This is part 6 in the Choosing Your Narrative Point of View Series
Continuing in our exploration of 8 distinct POVs, we come to:
#5. Serial: 1st, 2nd, Tight Limited 3rd, Limited 3rd, or Blended
The Serial POV is a common variation of Mixed View Points in genre fiction.
It’s sort of like serial monogamy. You use more than one character’s viewpoint, but you don’t go hopping around in multiple heads in the same sentence, paragraph, or scene, often not even in the same chapter. This can be done with a series of alternating 1st Person, alternating 2nd Person (Very unusual!), alternating Tight Limited 3rd, alternating Limited 3rd Person, or an alternating blend of some or all of the above.
Serial POV neatly gets around the awkwardness of either forcing your protagonist be on the scene of every important event, or bringing the pace of the story to a screeching halt as characters sit down and do a narrative brick, disguised as dialogue, that features the supporting characters explaining what they were doing off-stage while you and the protag were running around elsewhere.
The POV usually doesn’t change until after a hard break indicated by the formatting on the page. In novels, chapter breaks and/or section breaks are often used. The chapters may also have a header that tells one or some combination of: time, date, place, and POV character’s name.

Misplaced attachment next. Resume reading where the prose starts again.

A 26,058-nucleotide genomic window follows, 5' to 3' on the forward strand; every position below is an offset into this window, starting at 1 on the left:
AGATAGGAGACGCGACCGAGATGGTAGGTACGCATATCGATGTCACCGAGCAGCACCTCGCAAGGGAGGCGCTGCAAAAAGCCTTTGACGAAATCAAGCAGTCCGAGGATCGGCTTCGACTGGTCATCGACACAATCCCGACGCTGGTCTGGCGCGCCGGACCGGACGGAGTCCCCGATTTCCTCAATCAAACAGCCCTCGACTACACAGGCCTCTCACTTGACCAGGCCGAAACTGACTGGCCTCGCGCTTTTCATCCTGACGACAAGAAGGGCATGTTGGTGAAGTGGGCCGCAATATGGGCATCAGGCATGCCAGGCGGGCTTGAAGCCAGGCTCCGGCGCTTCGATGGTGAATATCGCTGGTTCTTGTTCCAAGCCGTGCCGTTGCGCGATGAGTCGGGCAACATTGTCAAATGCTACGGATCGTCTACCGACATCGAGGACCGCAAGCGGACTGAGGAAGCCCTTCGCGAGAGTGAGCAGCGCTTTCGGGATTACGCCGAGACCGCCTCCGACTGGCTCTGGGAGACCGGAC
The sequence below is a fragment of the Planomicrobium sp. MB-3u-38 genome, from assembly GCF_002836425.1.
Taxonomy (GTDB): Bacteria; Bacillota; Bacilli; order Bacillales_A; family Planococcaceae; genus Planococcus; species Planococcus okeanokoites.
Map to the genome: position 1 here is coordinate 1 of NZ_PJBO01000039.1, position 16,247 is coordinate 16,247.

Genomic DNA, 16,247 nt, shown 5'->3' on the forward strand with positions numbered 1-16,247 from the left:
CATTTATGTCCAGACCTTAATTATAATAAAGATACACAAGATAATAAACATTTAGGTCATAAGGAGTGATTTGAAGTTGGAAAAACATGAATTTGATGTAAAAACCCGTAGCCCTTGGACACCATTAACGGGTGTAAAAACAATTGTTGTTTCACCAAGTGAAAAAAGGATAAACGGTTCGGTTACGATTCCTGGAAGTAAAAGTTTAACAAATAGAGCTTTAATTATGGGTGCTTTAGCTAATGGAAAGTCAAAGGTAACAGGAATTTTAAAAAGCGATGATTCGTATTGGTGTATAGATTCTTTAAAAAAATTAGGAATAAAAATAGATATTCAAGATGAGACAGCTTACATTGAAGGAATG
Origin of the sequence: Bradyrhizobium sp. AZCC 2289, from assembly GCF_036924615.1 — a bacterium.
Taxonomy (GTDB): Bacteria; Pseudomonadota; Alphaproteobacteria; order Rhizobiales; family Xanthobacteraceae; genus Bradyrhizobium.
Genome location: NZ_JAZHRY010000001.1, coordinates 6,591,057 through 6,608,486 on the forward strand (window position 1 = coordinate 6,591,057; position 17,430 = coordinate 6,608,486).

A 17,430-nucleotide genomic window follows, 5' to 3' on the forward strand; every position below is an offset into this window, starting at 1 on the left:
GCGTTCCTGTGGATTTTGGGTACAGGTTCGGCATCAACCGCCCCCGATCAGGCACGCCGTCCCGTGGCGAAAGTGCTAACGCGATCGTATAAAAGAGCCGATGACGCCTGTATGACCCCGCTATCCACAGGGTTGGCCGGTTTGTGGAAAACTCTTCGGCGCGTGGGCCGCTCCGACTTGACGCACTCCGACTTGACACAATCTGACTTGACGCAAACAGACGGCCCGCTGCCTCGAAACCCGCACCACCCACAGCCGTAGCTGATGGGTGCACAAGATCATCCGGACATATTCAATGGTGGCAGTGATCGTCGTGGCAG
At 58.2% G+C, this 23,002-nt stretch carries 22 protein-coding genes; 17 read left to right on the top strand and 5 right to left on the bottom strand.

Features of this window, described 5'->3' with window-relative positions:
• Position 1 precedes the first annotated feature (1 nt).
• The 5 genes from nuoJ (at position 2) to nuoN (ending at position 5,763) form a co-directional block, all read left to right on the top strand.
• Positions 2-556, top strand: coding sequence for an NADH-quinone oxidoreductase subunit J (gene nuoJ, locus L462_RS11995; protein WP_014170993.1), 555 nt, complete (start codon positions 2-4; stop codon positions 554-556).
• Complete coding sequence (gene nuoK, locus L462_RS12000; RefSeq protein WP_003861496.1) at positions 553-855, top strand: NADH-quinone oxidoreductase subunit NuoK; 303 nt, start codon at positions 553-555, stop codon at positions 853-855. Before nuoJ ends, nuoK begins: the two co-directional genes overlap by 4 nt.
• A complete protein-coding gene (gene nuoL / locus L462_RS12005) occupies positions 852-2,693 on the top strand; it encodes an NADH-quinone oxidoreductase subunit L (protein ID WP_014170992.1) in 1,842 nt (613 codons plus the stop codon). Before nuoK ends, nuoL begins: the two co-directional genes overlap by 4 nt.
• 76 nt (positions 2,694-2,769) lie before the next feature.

In short stories, sub-headers are often used which may be words, a dingbat symbol, or section numbers. Only rarely is it signaled by just a skipped line. The reader’s eye skips over that too easily.
The page formatting signal is often also reinforced overtly by the first sentence in the new scene. This can be done using several different elements:
- A previously-established distinguishing character trait: a dress made of seaweed, a samurai’s limp, a pet dragon, a favored pastry
- An ongoing event: a fight sequence, a blimp-ride, a demon-summoning ritual
- A place or setting: 20,000 leagues under the sea in the Nautilus, an all-night diner being attacked by zombies, the dungeon of the castle